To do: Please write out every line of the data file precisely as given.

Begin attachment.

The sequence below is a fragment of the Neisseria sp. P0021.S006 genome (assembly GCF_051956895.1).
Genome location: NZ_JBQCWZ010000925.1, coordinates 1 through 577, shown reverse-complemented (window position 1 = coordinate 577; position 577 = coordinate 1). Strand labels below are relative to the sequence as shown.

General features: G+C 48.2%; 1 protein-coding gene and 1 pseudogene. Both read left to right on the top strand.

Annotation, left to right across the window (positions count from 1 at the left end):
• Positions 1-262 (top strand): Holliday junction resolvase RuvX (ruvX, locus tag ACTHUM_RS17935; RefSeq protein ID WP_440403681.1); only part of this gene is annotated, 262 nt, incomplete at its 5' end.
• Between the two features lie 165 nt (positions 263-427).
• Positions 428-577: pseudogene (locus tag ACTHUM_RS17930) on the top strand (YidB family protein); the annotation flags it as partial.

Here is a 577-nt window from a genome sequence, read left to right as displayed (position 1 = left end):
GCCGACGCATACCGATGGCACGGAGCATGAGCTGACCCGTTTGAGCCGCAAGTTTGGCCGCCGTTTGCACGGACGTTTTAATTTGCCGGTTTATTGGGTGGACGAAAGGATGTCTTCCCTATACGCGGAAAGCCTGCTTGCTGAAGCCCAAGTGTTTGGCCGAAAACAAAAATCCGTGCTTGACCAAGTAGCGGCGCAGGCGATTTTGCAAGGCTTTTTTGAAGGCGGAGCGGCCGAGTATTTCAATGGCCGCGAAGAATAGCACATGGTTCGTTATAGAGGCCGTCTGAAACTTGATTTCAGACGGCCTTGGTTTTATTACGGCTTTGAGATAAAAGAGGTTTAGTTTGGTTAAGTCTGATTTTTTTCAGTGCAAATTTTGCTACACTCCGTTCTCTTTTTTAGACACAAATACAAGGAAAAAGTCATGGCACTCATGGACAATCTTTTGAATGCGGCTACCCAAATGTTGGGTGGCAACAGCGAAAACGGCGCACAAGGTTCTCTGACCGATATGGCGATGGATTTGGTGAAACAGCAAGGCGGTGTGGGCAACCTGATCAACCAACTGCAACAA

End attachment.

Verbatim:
The sequence below is a fragment of the Neisseria sp. P0021.S006 genome (assembly GCF_051956895.1).
Genome location: NZ_JBQCWZ010000925.1, coordinates 1 through 577, shown reverse-complemented (window position 1 = coordinate 577; position 577 = coordinate 1). Strand labels below are relative to the sequence as shown.

General features: G+C 48.2%; 1 protein-coding gene and 1 pseudogene. Both read left to right on the top strand.

Annotation, left to right across the window (positions count from 1 at the left end):
• Positions 1-262 (top strand): Holliday junction resolvase RuvX (ruvX, locus tag ACTHUM_RS17935; RefSeq protein ID WP_440403681.1); only part of this gene is annotated, 262 nt, incomplete at its 5' end.
• Between the two features lie 165 nt (positions 263-427).
• Positions 428-577: pseudogene (locus tag ACTHUM_RS17930) on the top strand (YidB family protein); the annotation flags it as partial.

Here is a 577-nt window from a genome sequence, read left to right as displayed (position 1 = left end):
GCCGACGCATACCGATGGCACGGAGCATGAGCTGACCCGTTTGAGCCGCAAGTTTGGCCGCCGTTTGCACGGACGTTTTAATTTGCCGGTTTATTGGGTGGACGAAAGGATGTCTTCCCTATACGCGGAAAGCCTGCTTGCTGAAGCCCAAGTGTTTGGCCGAAAACAAAAATCCGTGCTTGACCAAGTAGCGGCGCAGGCGATTTTGCAAGGCTTTTTTGAAGGCGGAGCGGCCGAGTATTTCAATGGCCGCGAAGAATAGCACATGGTTCGTTATAGAGGCCGTCTGAAACTTGATTTCAGACGGCCTTGGTTTTATTACGGCTTTGAGATAAAAGAGGTTTAGTTTGGTTAAGTCTGATTTTTTTCAGTGCAAATTTTGCTACACTCCGTTCTCTTTTTTAGACACAAATACAAGGAAAAAGTCATGGCACTCATGGACAATCTTTTGAATGCGGCTACCCAAATGTTGGGTGGCAACAGCGAAAACGGCGCACAAGGTTCTCTGACCGATATGGCGATGGATTTGGTGAAACAGCAAGGCGGTGTGGGCAACCTGATCAACCAACTGCAACAA